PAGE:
Opinions

The relevancy of reboots in film

I couldn’t tell you the amount of times I rolled my eyes while reading on Twitter that another one of my favorite childhood movies is being rebooted. Why is this happening? Why are so many of my favorite movies being rebooted? I think it all comes down to one simple word: relevance.

“Filmmakers that decide to reboot a franchise need to keep it relevant to the current times,” said Ben Tsui, of the blog Ben Tsui Goes to the Movies. 

Since 1997, Tsui has been an education lab tech support and audio & visual assistant at SAIT. He has also made a name for himself in the online film community with his film reviews.

I think the first thing needed is to establish the difference between reboots and remakes. A remake is when the original story of a film is taken in a similar creative direction as the original, but with a new cast and crew. A reboot is an attempt to take the franchise in an entirely new creative direction. Just look to superhero films for example.

Ben Tsui

Ben Tsui sits in his office with a cineplex magazine at SAIT in Calgary on Wednesday, Jan. 16, 2019. Ben has been film enthusiast since he was four years old. Now, he has a couple books coming out this year about movies and Calgary’s entertainment history. (Photo by Patrick Concepcion/SAIT)

Movie reboots are few and far between, with some working and some not working. Movies like Bumblebee, the sixth movie in the Transformers franchise, earn wide praise for rebooting the Transformers’ legacy, while the 1998 Psycho reboot is widely regarded as one of the worst reboots ever made. What makes these two films different? They’re both reboots of older films. Why did one work and one flopped?

A filmmaker should ask themselves why this movie needs to be rebooted. If they’re doing it for any reason other than relevance, they’re doing it wrong. Don’t think that because the original movie made money, you’re automatically going to make a lot of money just by rebooting it.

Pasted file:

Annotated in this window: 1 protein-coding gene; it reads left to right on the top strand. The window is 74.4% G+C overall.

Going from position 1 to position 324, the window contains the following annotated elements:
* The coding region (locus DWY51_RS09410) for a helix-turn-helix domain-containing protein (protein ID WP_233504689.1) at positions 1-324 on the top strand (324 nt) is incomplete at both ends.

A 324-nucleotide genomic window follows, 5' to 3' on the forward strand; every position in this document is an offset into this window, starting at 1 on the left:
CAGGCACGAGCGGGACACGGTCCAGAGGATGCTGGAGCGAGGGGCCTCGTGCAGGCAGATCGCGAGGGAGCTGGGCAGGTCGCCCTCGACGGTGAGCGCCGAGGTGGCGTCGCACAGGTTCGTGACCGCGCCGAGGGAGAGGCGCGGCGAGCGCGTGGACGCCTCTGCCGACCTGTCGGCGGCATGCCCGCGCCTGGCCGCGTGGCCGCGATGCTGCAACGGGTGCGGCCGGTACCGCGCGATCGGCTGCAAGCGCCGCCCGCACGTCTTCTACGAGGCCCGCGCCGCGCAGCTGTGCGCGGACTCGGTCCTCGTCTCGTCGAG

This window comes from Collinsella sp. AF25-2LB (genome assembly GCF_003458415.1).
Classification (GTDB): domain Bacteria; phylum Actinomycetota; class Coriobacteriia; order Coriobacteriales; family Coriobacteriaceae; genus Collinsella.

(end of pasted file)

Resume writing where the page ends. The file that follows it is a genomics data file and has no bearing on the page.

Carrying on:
“Movie first, money second,” said Tsui.

Keep the money-talk out of reboots. If the movie makes you money, great. If you’re rebooting a franchise strictly for money, you’re going to lose focus of why it’s important to reboot this movie specifically. 

Forget the original movie even existed. You’re here to make a brand-new original take on an existing movie. You have no idea how this is going to pan out with an audience.

Ben Tsui

Ben Tsui sits in his office with a cineplex magazine at SAIT in Calgary on Wednesday, Jan. 16, 2019. Ben has been film enthusiast since he was four years old. Now, he has a couple books coming out this year about movies and Calgary’s entertainment history. (Photo by Patrick Concepcion/SAIT)

“Movies are made for its time,” said Tsui.

A major key of reboots is keeping the film relevant to current times. You can’t reboot a film from the 1960s and think it’s going to work in modern times if you keep the film’s societal issues the same. Keep it relevant, while keeping continuity in mind.
Throw everything out that you had before. Reboots need to have an entirely new version of characters, timeline and backstory. 

I believe films are the ultimate form of art. Films require every type of creative mind to come together. They will go down in history, much like famous paintings of old.
Still, even art is constantly being rebooted. Everyone thinks their version of a painting is better. There are certain paintings that are deemed untouchable, Provence of Night, by Vincent van Gogh, for example. It is much the same with films. 

Reboots can be a wonderful thing, but making an older film relevant to the current time is the biggest key to making a successful rebooted film.

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